To Mercy Otis Warren
April 16. 1776
Not untill Yesterdays Post, did your agreable Favour of March the Tenth, come to my Hands. It gave me great Pleasure and altho in the distracted Kind of Life, I am obliged to lead, I cannot promise to deserve a Continuance of So excellent a Correspondence yet I am determined by Scribbling Something or other, be it what it may, to provoke it.1
The Ladies I think are the greatest Politicians, that I have the Honour to be acquainted with, not only because they act upon the Sublimest of all the Principles of Policy, vizt. the Honesty is the best Policy but because they consider Questions more coolly than those who are heated with Party Zeal, and inflamed with the bitter Contentions of active, public Life.
I know of no Researches in any of the sciences more ingenious than those which have been made after the best Forms of Government nor can there be a more agreable Employment to a benevolent Heart. The Time is now approaching, when the Colonies, will find themselves under a Necessity, of engaging in Earnest in this great and indispensible Work. I have ever Thought it the most difficult and dangerous Part of the Business, Americans have to do, in this mighty Contest, to contrive some Method for the Colonies to glide insensibly, from under the old Government, into a peaceable and contented Submission to new ones. It is a long Time since this opinion was conceived, and it has never been out of my Mind. My constant Endeavour has been to convince, Gentlemen of the Necessity of turning their Thoughts to those subjects. At present, the sense of this Necessity seems to be general, and Measures are taking which must terminate in a compleat Revolution. There is a Danger of Convulsions. But I hope, not great ones.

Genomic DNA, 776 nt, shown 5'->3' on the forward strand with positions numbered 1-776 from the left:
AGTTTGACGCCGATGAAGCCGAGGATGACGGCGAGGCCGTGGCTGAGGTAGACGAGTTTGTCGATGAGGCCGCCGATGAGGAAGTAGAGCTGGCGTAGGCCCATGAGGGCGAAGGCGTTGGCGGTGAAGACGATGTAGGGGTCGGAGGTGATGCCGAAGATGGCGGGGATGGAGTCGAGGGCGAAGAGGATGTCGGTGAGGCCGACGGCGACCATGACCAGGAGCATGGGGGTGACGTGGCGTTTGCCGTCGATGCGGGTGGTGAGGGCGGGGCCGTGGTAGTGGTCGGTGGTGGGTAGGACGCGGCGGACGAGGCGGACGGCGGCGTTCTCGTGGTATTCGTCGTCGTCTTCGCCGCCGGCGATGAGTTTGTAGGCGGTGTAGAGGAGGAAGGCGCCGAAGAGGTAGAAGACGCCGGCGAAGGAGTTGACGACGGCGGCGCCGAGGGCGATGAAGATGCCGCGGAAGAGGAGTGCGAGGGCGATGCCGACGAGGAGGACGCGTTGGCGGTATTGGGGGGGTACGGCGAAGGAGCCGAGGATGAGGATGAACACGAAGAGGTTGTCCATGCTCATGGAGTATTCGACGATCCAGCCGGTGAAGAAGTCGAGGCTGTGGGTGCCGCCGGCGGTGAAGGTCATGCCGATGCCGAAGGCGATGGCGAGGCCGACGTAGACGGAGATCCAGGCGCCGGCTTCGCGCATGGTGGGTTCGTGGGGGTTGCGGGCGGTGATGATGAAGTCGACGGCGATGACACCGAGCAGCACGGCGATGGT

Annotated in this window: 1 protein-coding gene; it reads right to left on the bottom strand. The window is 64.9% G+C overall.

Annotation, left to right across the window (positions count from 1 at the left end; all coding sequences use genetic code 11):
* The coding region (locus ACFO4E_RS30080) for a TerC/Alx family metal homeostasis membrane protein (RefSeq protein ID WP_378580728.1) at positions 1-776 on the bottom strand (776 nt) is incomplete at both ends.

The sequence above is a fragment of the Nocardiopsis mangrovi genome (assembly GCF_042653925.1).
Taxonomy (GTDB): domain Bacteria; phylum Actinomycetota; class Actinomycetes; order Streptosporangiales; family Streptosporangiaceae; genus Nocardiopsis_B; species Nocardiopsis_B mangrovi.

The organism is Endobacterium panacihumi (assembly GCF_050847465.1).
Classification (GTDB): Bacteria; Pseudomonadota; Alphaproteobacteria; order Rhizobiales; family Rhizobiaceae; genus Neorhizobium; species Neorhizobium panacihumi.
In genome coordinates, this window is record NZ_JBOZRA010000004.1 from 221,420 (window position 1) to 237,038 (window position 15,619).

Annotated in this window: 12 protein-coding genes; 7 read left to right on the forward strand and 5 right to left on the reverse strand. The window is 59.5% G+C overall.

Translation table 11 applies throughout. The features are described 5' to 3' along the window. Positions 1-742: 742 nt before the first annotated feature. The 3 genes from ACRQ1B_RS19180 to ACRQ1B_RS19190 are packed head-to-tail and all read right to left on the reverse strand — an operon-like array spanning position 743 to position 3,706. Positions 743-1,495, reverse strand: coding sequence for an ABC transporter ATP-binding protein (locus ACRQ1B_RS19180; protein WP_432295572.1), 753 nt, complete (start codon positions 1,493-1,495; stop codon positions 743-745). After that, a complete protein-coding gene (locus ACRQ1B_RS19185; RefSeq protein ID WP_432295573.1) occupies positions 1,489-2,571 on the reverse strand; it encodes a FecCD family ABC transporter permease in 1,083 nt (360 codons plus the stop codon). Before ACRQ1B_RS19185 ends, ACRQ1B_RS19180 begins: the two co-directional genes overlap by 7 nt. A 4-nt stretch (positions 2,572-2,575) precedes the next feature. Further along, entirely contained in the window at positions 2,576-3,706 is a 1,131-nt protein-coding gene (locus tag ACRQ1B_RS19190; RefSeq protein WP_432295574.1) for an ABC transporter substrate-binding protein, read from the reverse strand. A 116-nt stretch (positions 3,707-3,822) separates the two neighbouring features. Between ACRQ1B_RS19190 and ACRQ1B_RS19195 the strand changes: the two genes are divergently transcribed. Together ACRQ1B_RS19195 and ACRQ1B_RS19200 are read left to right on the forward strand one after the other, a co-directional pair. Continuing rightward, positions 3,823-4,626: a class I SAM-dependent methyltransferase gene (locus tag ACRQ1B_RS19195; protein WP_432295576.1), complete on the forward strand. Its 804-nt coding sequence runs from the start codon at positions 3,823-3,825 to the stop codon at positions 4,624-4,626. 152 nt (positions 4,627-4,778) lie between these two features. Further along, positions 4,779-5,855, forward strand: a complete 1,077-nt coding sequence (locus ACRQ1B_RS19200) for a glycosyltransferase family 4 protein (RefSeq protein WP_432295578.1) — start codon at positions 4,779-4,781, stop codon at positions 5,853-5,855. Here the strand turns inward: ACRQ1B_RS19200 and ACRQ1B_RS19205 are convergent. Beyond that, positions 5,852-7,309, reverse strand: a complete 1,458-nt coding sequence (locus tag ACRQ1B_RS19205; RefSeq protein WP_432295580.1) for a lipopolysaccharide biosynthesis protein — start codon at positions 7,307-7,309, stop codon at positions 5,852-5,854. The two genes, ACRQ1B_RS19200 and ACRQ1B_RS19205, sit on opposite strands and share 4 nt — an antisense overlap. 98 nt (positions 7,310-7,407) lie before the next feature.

The Form of Government, which you admire, when its Principles are pure, is admirable indeed. It is productive of every Thing, which is great and excellent among Men. But its Principles are as easily destroyed, as human Nature is corrupted. Such a Government is only to be supported by pure Religion, or Austere Morals. Public Virtue cannot exist in a Nation without private, and public Virtue is the only Foundation of Republics. There must be a possitive Passion for the public good, the public Interest, Honour, Power, and Glory, established in the Minds of the People, or there can be no Republican Government, nor any real Liberty. And this public Passion must be Superiour to all private Passions. Men must be ready, they must pride themselves, and be happy to sacrifice their private Pleasures, Passions, and Interests, nay their private Friendships and dearest Connections, when they Stand in Competition with the Rights of society.
Is there in the World a Nation, which deserves this Character. There have been several, but they are no more. Our dear Americans perhaps have as much of it as any Nation now existing, and New England perhaps has more than the rest of America. But I have seen all along my Life, Such Selfishness, and Littleness even in New England, that I sometimes tremble to think that, altho We are engaged in the best Cause that ever employed the Human Heart, yet the Prospect of success is doubtfull not for Want of Power or of Wisdom, but of Virtue.